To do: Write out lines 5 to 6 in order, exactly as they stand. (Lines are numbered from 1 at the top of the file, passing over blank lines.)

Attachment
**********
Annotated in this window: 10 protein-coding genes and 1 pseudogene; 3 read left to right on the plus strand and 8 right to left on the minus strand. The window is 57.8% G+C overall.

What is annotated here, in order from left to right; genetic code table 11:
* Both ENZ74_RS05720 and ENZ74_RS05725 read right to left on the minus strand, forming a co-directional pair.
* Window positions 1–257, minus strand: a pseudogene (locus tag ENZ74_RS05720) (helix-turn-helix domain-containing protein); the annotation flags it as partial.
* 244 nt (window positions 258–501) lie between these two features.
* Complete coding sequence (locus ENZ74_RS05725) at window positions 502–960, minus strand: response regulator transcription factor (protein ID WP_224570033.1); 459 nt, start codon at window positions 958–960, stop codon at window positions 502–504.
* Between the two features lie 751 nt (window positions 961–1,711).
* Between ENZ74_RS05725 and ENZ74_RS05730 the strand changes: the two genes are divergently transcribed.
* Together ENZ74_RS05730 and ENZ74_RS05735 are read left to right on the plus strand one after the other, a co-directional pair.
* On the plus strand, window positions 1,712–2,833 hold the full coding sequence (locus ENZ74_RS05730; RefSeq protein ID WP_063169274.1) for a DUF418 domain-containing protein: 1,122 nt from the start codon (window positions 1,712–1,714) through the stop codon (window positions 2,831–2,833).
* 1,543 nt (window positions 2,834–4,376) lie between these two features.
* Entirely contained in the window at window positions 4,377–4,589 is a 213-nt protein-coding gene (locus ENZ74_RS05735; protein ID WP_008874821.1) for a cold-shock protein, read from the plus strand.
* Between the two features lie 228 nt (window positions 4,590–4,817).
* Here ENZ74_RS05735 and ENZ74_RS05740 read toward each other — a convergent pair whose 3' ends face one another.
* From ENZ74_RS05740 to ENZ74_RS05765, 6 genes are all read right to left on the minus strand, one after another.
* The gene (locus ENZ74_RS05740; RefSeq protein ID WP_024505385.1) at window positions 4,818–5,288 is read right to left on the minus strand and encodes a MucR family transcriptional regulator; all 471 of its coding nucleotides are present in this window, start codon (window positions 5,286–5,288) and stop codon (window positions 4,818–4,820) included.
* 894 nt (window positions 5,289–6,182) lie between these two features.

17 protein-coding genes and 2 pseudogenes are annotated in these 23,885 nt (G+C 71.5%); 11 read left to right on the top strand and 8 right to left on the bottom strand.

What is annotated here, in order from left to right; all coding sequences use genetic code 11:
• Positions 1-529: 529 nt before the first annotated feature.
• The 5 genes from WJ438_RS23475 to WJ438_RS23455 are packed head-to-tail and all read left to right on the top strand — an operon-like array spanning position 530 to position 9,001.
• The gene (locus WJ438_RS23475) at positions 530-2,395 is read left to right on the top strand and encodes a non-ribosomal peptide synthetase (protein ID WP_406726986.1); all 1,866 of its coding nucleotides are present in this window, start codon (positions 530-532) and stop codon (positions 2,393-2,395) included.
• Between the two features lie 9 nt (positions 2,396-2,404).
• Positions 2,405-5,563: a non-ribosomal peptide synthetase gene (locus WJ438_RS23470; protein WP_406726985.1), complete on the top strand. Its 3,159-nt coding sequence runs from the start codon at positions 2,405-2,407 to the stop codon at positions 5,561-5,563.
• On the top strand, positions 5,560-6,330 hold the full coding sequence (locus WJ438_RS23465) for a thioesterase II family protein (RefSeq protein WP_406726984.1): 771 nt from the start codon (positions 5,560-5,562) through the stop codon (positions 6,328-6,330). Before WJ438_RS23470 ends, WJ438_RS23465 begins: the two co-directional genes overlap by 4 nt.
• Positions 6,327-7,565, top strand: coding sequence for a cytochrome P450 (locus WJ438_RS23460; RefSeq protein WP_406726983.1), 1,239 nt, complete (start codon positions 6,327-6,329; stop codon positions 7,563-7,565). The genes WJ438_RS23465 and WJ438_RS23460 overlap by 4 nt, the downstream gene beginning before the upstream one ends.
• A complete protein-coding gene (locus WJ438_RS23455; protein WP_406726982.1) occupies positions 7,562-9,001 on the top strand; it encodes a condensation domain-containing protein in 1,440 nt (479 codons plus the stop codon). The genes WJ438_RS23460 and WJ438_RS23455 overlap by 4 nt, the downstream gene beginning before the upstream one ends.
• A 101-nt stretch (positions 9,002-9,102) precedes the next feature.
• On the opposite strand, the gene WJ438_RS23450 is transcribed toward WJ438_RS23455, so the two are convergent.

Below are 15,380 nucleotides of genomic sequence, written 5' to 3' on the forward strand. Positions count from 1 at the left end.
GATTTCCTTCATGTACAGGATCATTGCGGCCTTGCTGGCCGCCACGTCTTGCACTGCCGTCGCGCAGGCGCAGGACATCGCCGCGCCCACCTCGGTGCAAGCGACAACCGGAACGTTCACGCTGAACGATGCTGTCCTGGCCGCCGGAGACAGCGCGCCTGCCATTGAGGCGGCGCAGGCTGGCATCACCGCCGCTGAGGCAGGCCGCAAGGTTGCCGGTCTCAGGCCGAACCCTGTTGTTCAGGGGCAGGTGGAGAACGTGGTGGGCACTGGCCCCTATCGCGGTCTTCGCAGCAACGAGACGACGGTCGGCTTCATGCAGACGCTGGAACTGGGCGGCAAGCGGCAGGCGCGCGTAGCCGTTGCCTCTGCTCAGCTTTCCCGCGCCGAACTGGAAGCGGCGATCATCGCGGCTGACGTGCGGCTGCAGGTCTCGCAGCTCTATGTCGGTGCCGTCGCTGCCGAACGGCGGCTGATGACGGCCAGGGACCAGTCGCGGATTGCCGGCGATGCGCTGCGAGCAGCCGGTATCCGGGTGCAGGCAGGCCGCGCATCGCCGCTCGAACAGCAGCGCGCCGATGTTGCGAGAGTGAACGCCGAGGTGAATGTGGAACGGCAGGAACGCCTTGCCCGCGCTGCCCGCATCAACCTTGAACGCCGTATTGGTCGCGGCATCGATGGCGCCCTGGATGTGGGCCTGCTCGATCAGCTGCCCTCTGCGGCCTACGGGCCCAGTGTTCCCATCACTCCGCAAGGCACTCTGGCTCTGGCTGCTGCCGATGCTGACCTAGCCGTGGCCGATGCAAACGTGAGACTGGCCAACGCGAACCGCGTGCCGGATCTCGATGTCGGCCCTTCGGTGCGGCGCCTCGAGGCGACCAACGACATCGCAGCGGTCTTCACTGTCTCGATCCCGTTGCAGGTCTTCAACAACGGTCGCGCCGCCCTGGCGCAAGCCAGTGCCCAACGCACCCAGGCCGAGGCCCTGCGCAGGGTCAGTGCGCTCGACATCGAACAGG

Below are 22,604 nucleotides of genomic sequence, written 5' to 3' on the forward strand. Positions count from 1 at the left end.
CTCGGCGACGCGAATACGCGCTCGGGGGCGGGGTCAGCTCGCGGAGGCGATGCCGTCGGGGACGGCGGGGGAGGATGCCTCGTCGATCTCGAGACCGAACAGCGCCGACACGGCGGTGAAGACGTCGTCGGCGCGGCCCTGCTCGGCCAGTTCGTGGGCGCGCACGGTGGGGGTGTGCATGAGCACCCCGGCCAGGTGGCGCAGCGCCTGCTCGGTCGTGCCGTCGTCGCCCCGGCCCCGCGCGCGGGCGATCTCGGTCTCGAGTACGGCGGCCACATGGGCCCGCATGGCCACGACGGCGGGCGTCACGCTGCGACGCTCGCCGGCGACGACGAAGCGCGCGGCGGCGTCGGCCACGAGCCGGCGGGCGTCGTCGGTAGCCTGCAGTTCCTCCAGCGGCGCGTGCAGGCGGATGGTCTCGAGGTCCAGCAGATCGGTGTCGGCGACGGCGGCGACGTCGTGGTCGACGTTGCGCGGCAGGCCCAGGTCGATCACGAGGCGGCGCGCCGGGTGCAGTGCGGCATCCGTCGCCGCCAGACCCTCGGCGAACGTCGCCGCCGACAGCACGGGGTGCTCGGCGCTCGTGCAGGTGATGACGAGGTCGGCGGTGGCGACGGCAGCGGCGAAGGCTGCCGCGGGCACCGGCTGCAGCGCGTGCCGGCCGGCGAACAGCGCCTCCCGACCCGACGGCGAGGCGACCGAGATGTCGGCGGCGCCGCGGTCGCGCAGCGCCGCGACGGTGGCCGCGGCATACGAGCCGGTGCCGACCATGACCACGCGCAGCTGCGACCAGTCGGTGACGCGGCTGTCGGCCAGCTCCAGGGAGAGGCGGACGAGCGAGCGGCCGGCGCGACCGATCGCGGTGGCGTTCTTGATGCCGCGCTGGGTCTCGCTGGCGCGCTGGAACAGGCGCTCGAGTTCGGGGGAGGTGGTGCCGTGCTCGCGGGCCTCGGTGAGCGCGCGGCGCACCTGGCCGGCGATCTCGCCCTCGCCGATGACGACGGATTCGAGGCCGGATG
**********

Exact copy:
* 244 nt (window positions 258–501) lie between these two features.
* Complete coding sequence (locus ENZ74_RS05725) at window positions 502–960, minus strand: response regulator transcription factor (protein ID WP_224570033.1); 459 nt, start codon at window positions 958–960, stop codon at window positions 502–504.